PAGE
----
Structure of the Smc5-6 DNA repair and chromosome maintenance protein complex

Lead Research Organisation: University of Sussex
Department Name: Sch of Life Sciences

Abstract

The accurate inheritance of the genetic material (DNA) is key to the survival of all organisms. DNA has to be copied (replicated) before cells divide but obstacles such as damaged DNA bases can lead to problems during the copying process. Cells have developed different ways to remove such obstacles (repair), and if the DNA damage cannot be removed it can be bypassed, either during or immediately after DNA copying (tolerance). Failure of repair or tolerance can result in errors when the DNA is copied. These errors cause permanent genetic changes, which in turn can result in increased cancer incidence. Many proteins are involved in repair and tolerance. One of these, Smc5-6, which we have been studying for several years, is a big ?protein complex? with eight components. We propose to combine the expertise of our four research groups to determine the 3-dimensional structure of this complex. This will enable us to understand how the different components fit together, what they each do, and how they help to fulfil the functions of the protein complex in the cell. This will help us to understand how Smc6 acts to protect us from the problems caused by DNA damage during DNA copying. This work has implications for the development of cancer and aging in the general population.

Technical Summary

The SMC protein complexes, including cohesins and condensins, are required for maintenance of higher order chromosome structure and segregation. The Smc5/6 complex, the least well understood of the three SMC complexes, is required for DNA repair, rDNA stability and telomere maintenance. It consists of 8 subunits, which form three sub-complexes: the core Smc5 and Smc6 proteins with the SUMO ligase Nse2; Nse1-Nse3-Nse4, which includes the RING finger putative ubiquitin ligase Nse1; and Nse5-6. A further protein, Rad60 interacts transiently with the complex.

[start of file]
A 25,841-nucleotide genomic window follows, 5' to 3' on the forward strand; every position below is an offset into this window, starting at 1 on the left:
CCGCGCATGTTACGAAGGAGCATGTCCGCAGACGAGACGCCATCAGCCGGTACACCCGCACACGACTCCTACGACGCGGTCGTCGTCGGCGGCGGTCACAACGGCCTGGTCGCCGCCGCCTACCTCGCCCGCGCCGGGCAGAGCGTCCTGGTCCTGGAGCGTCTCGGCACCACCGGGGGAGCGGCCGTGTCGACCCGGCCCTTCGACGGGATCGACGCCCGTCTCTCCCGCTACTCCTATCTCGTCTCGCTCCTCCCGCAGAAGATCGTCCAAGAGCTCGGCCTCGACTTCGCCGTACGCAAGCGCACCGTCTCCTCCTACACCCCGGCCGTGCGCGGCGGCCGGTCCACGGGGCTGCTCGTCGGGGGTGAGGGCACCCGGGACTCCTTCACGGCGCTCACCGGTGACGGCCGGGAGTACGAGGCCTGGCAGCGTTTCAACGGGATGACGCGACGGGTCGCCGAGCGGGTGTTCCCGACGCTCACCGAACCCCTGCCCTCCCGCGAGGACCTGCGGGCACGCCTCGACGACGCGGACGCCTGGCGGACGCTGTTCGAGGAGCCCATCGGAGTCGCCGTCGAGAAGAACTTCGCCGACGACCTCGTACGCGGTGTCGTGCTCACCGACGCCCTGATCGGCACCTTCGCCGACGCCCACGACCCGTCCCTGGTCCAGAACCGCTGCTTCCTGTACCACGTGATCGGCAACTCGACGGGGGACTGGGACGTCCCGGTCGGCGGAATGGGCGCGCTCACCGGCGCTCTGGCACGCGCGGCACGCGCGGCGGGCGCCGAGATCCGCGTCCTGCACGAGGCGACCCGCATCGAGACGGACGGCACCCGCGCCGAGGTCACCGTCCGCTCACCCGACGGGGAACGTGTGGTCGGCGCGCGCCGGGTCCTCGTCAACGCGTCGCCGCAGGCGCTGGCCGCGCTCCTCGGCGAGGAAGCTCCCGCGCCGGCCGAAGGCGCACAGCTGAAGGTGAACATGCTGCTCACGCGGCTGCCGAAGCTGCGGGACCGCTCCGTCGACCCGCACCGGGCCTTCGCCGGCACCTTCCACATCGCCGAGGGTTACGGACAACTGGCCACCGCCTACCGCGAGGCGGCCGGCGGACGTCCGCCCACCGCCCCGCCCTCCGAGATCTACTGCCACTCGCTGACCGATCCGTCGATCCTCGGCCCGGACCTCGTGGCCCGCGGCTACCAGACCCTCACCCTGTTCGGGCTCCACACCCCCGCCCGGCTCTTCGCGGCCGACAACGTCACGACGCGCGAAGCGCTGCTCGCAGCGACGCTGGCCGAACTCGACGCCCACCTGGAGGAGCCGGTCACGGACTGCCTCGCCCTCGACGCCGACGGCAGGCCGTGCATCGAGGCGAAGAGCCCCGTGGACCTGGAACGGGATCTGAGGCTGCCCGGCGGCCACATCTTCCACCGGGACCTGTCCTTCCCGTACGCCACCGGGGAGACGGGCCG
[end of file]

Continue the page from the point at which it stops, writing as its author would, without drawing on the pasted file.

We wish to understand the in vivo functions of the Smc5/6 super-complex in terms of its biochemistry and its structure. In particular we wish to define the functional contributions of the individual subunits, determine how they assemble in the functional complex and sub-complexes, and elucidate the structural basis for regulation and coordination of the ATPase, SUMO ligase and ubiquitin E3 ligase activities, which the complex incorporates.

Towards this end we will develop expression and purification strategies for the assembled complex ex vivo from S.pombe, and the human and S.pombe complex, sub-complexes and individual proteins by recombinant expression in insect cells. We will use single-particle electron microscopy to define the overall architecture of the complex at low resolution, and combine this with high-resolution crystal structure determination of sub-complexes and individual proteins to achieve a quasi-atomic model for the full complex. In parallel, we will determine the ATPase, SUMO ligase and ubiquitin E3 ligase activities of the complex in the presence/absence of individual components (including Rad60), and with the inclusion of genetically characterised mutations in different components and domains for which the in vivo phenotype has already been defined. We will correlate these structural, biochemical and phenotypic data to define strong hypotheses for the roles of individual subunits and domains in the known functions of the Smc5/6 super-complex, and test these by epistasis and other genetic approaches in S.pombe. We will also use our structural and biochemical data in a reverse genetic approach to design targeted ?surgical? disruption of specific interfaces and interactions whose biochemical consequences can then be defined, with the aim of identifying separation-of-function mutations that affect only one of the biological processes to which Smc5/6 contributes.